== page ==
Season of Retreating Monsoon in Indian Subcontinent

Season of Retreating Monsoon in Indian Subcontinent

Season of Retreating Monsoon in Indian Subcontinent

Retreating Monsoon is an exception to that rule occurs along the southeastern coast of India and for some distance inland. The months of October and November are known for retreating monsoons. By the end of September, the southwest monsoon becomes weak as the low-pressure trough of the Ganga plain starts moving southward in response to the southward march of the sun. The monsoon retreats from the western Rajasthan by the first week of September. It withdraws from Rajasthan, Gujarat, Western Ganga plain, and the Central Highlands by the end of the month. By the beginning of October, the low pressure covers northern parts of the Bay of Bengal and by early November, it moves over Karnataka and Tamil Nadu. By the middle of December, the center of low pressure is completely removed from the Peninsula.

The retreating southwest monsoon season is marked by clear skies and rise in temperature. The land is still moist. Owing to the conditions of high temperature and humidity, the weather becomes rather oppressive. This is commonly known as the ‘October heat’. In the second half of October, the mercury begins to fall rapidly, particularly in northern India. The weather in the retreating monsoon is dry in north India but it is associated with rain in the eastern part of the Peninsula. Here, October and November are the rainiest months of the year.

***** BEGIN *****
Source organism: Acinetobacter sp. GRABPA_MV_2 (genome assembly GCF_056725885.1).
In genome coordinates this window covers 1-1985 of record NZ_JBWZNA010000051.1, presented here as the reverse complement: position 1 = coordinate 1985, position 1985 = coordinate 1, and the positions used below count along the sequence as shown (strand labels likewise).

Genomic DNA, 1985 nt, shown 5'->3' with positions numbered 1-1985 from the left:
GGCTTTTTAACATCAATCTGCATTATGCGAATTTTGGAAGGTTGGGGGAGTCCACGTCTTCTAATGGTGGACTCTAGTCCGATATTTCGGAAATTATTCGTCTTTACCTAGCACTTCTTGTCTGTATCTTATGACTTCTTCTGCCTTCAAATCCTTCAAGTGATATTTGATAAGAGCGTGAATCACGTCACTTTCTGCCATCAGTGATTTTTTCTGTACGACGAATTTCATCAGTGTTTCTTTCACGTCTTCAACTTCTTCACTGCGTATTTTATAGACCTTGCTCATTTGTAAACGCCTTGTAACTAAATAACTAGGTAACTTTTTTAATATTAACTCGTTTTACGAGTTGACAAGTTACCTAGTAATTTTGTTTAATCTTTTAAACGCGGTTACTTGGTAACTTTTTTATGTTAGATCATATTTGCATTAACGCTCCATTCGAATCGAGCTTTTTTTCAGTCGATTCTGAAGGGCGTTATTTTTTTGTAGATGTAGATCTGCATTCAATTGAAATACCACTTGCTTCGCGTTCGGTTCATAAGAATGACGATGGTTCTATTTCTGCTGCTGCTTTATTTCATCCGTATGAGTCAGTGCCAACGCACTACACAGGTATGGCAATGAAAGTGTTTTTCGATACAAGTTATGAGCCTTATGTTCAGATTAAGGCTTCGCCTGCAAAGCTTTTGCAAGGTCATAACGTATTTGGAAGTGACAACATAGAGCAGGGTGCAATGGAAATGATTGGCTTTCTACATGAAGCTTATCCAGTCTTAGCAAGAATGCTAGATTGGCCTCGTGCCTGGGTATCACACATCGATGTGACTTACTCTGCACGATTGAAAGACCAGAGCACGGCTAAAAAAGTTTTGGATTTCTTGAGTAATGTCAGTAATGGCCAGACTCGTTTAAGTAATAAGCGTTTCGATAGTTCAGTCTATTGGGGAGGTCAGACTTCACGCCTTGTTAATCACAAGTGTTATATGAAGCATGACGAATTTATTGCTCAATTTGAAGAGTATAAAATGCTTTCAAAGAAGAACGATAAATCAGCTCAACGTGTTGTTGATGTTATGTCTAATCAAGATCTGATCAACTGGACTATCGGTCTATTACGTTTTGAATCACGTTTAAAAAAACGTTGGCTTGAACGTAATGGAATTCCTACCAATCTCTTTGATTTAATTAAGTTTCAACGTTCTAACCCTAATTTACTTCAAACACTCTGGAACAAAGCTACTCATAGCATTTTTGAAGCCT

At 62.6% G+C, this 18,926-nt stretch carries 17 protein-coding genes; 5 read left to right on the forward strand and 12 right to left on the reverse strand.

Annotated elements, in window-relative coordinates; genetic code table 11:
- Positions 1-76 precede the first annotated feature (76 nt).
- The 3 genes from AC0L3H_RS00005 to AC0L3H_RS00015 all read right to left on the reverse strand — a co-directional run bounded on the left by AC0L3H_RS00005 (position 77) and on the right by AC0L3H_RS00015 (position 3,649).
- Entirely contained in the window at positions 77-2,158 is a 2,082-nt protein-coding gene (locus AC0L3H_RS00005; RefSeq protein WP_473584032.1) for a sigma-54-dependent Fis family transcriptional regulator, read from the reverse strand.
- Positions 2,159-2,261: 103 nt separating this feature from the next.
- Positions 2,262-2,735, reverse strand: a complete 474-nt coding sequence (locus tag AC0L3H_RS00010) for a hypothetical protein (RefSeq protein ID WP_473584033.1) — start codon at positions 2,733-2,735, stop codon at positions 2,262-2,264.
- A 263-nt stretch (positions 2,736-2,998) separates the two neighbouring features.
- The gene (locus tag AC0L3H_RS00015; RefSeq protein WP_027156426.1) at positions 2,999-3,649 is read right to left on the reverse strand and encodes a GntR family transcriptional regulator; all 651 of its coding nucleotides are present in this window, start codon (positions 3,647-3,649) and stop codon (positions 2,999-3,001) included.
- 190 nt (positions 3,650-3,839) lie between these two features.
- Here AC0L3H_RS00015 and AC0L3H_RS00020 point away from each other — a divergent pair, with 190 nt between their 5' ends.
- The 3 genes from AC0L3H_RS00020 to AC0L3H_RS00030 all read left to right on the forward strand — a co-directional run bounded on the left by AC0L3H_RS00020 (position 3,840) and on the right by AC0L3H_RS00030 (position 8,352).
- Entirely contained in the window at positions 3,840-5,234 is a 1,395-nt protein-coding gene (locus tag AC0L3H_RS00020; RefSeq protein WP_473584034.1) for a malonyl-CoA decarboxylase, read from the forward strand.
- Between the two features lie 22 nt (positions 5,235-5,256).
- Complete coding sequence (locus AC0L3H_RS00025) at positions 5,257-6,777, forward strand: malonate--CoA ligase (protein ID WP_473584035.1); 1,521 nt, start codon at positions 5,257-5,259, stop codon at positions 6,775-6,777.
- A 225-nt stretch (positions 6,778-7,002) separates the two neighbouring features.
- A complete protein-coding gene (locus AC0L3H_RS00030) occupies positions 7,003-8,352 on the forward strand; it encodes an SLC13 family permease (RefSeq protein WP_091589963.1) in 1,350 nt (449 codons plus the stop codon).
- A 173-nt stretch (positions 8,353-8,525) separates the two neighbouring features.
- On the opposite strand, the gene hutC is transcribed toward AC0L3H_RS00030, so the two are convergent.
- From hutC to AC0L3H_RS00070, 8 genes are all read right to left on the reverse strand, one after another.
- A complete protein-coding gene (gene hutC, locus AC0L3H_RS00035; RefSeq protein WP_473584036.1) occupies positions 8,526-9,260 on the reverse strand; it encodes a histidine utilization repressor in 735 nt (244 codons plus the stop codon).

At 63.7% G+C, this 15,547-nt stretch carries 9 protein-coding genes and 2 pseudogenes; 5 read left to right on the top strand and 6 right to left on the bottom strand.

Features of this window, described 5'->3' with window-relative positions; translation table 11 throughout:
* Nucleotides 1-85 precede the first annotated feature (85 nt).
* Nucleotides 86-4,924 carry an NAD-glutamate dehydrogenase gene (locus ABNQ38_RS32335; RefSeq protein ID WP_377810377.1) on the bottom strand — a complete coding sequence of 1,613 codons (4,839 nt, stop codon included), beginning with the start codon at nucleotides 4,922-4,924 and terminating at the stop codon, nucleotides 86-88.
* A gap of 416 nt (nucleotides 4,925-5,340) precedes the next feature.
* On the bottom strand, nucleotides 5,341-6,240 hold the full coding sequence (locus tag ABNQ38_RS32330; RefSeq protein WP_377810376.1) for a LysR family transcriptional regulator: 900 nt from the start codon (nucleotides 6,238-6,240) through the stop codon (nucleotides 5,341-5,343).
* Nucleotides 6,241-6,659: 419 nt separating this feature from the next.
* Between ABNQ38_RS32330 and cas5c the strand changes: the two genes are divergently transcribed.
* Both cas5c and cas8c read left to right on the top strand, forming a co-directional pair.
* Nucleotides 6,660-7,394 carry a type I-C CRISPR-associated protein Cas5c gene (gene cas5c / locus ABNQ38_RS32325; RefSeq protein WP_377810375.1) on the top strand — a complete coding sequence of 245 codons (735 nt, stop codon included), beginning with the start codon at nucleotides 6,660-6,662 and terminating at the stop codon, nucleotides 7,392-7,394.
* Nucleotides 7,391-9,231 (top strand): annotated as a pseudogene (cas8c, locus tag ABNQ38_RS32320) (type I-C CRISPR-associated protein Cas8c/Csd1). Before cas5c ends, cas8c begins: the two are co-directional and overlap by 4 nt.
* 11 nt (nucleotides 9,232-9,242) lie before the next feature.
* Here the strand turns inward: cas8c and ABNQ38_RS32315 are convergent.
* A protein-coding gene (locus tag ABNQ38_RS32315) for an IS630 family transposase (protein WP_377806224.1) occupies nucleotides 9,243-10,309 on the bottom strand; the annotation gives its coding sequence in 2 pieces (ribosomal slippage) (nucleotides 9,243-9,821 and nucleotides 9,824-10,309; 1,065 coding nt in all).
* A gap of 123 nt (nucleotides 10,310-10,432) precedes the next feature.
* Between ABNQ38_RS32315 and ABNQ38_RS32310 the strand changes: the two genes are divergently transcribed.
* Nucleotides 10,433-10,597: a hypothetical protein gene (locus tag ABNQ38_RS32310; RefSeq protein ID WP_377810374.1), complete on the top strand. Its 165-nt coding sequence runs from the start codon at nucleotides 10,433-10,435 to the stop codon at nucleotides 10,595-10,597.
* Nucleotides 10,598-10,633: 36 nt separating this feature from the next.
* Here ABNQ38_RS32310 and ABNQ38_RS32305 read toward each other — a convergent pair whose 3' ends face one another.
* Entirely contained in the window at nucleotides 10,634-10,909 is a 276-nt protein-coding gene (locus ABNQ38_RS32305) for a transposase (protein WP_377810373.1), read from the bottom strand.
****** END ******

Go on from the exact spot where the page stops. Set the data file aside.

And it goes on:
Temperature during Retreating Monsoon Season

  • With the retreat of the monsoons, the clouds disappear and the sky becomes clear.
  • The day temperature starts falling steeply.
  • The diurnal range of temperature increases due to lack of cloud cover.

The widespread rain in this season is associated with the passage of cyclonic depressions which originate over the Andaman Sea and manage to cross the eastern coast of the southern Peninsula. These tropical cyclones are very destructive. The thickly populated deltas of the Godavari, Krishna, and Kaveri are their preferred targets. Every year cyclones bring disaster here. A few cyclonic storms also strike the coast of West Bengal, Bangladesh and Myanmar. A bulk of the rainfall of the Coromandel coast is derived from these depressions and cyclones. Such cyclonic storms are less frequent in the Arabian Sea.

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